Sawtoothed Grain Beetle
Sawtoothed grain beetle (Oryzaephilus surinamensis)
The sawtoothed grain beetle is the second most common insect pest that infests kitchens and pantries in Michigan (the Indian meal moth is the most common). This insect prefers milled cereal products. Adult sawtoothed grain beetles are slender insects about 1/8 inches long. The usually live for 6 to 10 months, but some may live as long as 3 years. Females lay between 45 to 275 eggs among foodstuffs or on grain kernels. The small, slender, white eggs hatch in 3 to 5 days. Emerging larvae crawl about while feeding. During the summer, the developmental period from egg to adult is about 4 weeks. These insects can infest grain products at any point from the farm storage bin to the warehouse where the finished product is stored, as well as in your own cupboard. The best method of control is to discard the infested products. Check all opened packages of flour, noodles, cereal, and even dog food and birdseed) for beetles, larvae (small, white grubs). Discard any that are show signs of an insect infestation. Next, thoroughly scrub cupboards and kitchen area with strong a detergent. Inspect behind and under appliances for spilled flour or other cereal products that can harbor these insects and remove if found. Once the area is clean, any household insecticide containing pyrethrums can be applied, if you so desire, to kill those missed by the clean up. Storing open packages of dried cereal products in heavy gauge re-sealable plastic bags will protect non-infested foods from egg-laying females.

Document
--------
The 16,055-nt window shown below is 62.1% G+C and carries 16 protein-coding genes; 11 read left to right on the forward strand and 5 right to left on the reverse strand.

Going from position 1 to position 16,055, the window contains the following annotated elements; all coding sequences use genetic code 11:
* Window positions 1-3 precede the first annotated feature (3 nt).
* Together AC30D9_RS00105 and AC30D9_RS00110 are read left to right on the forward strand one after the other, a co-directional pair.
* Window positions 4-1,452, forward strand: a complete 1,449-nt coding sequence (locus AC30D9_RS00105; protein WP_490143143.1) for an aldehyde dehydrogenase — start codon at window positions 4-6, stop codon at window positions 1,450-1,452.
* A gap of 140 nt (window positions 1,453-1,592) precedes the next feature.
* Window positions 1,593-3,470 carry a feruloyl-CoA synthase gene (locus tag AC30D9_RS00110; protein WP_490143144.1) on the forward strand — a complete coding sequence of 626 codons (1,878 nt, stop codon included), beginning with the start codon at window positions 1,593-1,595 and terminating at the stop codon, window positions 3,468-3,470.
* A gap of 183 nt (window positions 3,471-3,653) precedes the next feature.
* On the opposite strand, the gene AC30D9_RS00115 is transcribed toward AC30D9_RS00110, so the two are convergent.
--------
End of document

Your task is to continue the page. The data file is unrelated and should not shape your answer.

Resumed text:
Be sure to read and follow all instructions and safety precautions found on the label before using any pesticide.